Aruna Roy, the architect of the Right to Information Act (RTI), said mass public protest and dharna will continue to remain important for survival of democracy in India despite the growing influence of social media. She believes, social media can, in fact, help amplify the influence of public protests. She said the Supreme Court’s lifting ban on protest in Delhi’s Jantar Mantar area, after civil society groups protested, showed public dharna was still powerful.
While in Bengaluru recently to address the First Fr. Claude D’Souza Memorial Lecture, Ms. Roy showed how, with 60 lakh users a year, the RTI Act is the world’s most used act of law. But she warned that “Silence is the biggest enemy India faces today. Fear Psychosis, threat of violence is forcing this silence. Callousness of India towards social and healthcare problems of the poor worries me the most.”
She asked youngsters to hit the streets to protest against any injustice and this need not have to come through violence. RTI law was possible because “we had access to protest space. We used to sit for many days – even 40 days – to demand transparency.”
The biggest threat to democracy today is the free-run political parties are having with electoral bonds. The law enacted by the current NDA government doesn’t require political parties to disclose source of political funding. Although a public interest litigation (PIL) was filed more than a year ago, she said the Supreme Court doesn’t seem too keen on taking it up in a haste.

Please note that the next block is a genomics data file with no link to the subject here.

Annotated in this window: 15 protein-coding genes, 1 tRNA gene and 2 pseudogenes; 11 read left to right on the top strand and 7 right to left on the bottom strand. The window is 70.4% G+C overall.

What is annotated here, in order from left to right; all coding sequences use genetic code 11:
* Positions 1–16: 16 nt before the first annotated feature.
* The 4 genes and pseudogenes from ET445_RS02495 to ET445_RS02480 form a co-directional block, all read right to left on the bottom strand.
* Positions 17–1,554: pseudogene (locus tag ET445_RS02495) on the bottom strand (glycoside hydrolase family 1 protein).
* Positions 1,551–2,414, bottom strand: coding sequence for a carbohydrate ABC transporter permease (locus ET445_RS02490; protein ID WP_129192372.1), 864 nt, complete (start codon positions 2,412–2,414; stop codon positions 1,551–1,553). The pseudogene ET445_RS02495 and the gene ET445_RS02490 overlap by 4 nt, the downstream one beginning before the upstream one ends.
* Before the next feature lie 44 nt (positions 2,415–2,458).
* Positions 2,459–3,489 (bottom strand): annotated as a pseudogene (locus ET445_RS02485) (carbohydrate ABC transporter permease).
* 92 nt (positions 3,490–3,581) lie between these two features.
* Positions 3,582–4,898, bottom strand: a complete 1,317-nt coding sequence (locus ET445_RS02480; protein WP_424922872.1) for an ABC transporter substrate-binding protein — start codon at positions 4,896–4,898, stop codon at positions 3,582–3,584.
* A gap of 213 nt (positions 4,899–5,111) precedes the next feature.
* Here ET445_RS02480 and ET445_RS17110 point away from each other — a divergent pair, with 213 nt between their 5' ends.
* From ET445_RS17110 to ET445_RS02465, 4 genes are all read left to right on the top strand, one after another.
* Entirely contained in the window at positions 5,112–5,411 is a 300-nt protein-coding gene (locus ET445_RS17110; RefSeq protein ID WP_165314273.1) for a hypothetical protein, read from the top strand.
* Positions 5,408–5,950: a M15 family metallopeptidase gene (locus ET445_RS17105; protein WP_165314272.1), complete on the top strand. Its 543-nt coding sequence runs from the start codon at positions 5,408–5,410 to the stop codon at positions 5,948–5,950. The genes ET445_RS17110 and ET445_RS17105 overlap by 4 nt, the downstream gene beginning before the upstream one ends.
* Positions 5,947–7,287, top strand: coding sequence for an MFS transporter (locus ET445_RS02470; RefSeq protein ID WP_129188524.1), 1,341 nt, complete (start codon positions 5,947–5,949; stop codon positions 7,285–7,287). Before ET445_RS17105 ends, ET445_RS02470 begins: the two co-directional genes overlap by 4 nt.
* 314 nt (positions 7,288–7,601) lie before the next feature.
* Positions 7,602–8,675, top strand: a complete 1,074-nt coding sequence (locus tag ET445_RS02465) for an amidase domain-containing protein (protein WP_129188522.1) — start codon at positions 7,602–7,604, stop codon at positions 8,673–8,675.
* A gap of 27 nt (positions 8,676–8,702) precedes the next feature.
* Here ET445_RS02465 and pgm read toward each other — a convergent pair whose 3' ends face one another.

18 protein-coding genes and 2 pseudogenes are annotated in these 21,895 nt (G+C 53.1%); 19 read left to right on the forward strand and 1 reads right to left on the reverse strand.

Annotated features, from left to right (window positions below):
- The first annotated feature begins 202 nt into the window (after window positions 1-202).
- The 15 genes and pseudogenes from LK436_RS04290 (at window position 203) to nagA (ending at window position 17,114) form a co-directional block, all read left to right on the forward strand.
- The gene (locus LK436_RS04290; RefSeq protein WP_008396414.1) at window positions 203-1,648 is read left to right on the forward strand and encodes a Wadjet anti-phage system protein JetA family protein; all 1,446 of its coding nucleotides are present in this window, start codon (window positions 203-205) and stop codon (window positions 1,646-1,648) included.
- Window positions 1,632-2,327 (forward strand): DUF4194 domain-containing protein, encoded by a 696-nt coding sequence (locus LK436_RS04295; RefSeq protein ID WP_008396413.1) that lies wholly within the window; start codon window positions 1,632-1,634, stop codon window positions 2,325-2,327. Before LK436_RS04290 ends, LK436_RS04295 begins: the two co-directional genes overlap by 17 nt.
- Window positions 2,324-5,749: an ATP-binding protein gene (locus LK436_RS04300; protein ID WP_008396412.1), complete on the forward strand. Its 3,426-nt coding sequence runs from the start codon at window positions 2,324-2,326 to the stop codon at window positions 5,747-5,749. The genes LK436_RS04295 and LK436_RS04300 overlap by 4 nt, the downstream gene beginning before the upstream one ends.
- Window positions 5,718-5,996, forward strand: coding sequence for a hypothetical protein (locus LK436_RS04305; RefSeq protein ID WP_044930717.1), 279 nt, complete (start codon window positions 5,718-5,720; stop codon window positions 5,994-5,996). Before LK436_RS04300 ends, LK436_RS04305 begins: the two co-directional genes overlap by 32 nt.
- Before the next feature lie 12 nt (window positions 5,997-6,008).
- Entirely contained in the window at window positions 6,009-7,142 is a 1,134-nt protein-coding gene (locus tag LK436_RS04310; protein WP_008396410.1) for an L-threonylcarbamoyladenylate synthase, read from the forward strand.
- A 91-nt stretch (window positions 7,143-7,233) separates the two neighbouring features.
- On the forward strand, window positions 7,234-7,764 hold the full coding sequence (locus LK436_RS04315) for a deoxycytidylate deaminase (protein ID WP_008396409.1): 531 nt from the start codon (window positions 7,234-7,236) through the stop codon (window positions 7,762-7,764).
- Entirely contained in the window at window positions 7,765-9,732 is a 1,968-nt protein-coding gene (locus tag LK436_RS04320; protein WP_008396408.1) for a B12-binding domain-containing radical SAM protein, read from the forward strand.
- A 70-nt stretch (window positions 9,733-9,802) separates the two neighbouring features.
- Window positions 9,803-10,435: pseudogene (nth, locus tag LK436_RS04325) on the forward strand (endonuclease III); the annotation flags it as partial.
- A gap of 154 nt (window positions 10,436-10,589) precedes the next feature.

The irony, she said, is that rules for disclosure of sources of funds for all other entities such as NGOs, religious trusts have become very stringent while political parties have a free reign.
“Despite the headwinds are against democracy, let’s not lose hope. Remember, only 67 people marched with Gandhi during his famous Dandi – salt Sathyagraha March that changed India. India’s challenge today is how to enlarge and safeguard democracy at the same time.”
Babu Mathew, professor at National Law College, Bengaluru, said Fr. Claude’s powerful legacy is about how best to involve ordinary people to drive social change. He was able to take the best of inspiration from Christianity and Marxism to work with improving the livelihoods of clusters of poor colonies in South India for four decades.
He trained hundreds of young leaders to lead NGOs to improve lives of ordinary people. He inspired, even provoked, priests to take on social and economic causes if they are to stay relevant in a largely poor country.
Fr. Claude D’Souza SJ died early July 2018 at the age of 87.